Dr Daniel Lanzer touted to be Australia’s most prominent celebrity cosmetic surgeon, has received a lot of flak after a recent exposé. After a joint investigation by Four Corners, the Sydney Morning Herald and the Age, his medical practice was brought into question. In addition, a slew of videos, photos and messages reveal instances of unprofessionalism and dangerous practices.
Dr Lanzer owns clinics and day hospitals across the country; he is a host of a couple of tv shows and is quite popular on social media, thanks to his millions of followers online. For example, in one of the videos posted online, a colleague of Dr Lanzer is seen singing and dancing to a Dolly Parton song Jolene while performing liposuction on an unconscious male patient.
Federal Health Minister Greg Hunt directed the state health ministers to implement new laws in response to the joint investigation report. The government has published a 108-page Regulation Impact Statement(RIS) that specified titles ‘’surgeon’’ and ‘’cosmetic surgeon’’. In a statement, the government is also seen calling upon the general public to give feedback regarding their experiences and submissions anonymously.
The Australian Health Practitioner Regulation Agency (AHPRA), the national medical regulator, declared its first-ever review into cosmetic surgery and patient surgery. Its detailed report indicated that the cosmetic surgery industry is fiercely profit-driven and involves many hidden and unaccounted dangerous practices.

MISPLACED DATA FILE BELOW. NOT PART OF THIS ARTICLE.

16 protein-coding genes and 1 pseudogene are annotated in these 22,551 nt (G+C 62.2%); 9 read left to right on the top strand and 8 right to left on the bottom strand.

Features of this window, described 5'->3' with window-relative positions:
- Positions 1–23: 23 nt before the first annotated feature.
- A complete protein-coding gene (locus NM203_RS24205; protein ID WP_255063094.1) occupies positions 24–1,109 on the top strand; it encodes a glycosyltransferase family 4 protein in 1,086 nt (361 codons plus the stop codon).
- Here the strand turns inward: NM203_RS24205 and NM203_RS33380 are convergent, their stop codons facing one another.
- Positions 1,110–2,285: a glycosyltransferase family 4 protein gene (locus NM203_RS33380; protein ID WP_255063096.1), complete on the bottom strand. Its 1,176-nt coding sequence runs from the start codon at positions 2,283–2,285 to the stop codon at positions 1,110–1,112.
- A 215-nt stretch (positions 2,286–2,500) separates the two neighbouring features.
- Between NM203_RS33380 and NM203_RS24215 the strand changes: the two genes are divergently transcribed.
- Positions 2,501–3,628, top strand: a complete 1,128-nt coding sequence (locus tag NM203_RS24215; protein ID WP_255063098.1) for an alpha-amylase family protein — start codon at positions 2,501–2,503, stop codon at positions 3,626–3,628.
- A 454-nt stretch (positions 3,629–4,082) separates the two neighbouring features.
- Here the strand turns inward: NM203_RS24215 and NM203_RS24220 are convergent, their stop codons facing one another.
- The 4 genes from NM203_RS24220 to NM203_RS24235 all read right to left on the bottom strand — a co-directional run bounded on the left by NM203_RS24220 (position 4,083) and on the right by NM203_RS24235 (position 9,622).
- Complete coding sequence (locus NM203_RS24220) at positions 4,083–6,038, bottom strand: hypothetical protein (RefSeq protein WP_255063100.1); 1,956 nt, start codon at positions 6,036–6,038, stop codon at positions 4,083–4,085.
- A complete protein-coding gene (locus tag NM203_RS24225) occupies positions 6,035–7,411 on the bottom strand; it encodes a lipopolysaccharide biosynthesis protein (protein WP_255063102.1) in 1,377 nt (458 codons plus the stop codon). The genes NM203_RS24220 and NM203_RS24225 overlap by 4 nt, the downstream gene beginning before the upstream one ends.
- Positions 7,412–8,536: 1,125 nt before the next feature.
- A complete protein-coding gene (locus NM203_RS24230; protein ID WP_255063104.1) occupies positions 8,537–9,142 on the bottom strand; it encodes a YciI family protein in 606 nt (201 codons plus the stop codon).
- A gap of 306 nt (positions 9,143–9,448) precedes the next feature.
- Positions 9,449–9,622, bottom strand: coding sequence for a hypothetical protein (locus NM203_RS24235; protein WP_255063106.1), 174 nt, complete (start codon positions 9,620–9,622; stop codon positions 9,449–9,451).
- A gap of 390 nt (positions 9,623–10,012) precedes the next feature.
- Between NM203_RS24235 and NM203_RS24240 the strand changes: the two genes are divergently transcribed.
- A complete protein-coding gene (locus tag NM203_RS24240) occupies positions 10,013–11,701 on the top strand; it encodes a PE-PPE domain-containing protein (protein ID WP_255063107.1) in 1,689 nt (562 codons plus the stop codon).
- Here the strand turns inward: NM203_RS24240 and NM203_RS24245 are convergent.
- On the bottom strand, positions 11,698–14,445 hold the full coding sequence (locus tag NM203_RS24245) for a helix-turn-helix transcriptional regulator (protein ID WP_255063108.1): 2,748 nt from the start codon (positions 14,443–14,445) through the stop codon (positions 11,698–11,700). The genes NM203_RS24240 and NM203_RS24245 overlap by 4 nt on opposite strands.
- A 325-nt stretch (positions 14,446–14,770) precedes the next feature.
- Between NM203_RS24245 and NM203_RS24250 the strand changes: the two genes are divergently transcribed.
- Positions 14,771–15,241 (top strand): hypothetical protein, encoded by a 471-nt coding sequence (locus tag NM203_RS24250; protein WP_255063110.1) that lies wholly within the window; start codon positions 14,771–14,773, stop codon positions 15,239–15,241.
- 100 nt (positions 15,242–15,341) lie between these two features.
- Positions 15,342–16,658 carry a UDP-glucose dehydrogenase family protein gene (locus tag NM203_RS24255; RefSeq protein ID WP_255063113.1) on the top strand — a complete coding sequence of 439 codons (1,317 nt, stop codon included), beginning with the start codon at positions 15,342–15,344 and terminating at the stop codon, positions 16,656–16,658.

Victorian Health Minister Martin Foley- who has been spearheading the policy response by the states and the Commonwealth for the past few years, highlighted an important fact. He pointed out that the title ‘’cosmetic surgeon’’ and ‘’surgeon’’ can confuse patients and lead to harmful outcomes. The current law allows anyone with a basic medical degree to call themselves a certified cosmetic surgeon. When the truth is that specialist plastic and reconstructive surgeons require eight to twelve years of postgraduate surgical training.
The authorities have been well aware of the problems related to the cosmetic surgery industry since the early 1990s. A few probes, series of reviews and parliamentary inquiries have been conducted early on, but they failed to reach any solid conclusion.
The 108-page document covers a series of guidelines and options that aims to restrict the use of the title ‘’surgeon’’ according to the National Law. It will also strengthen the existing framework and give importance to major public information campaigns. It also mentioned that it could be difficult for people to gain genuine information from neutral and informed sources, especially when most cosmetic surgery consumers tend to seek information about particular procedures and practitioners from social media.
Hence the report has also put forward a directive wherein the advertising and marketing material must comply with a series of laws. Any breach of the law for advertising something unlawful can incur financial penalties of $5,000 for individuals and $10,000 for a corporate body. There are plans to increase the penalty amount to $60,000 and $120,000, respectively.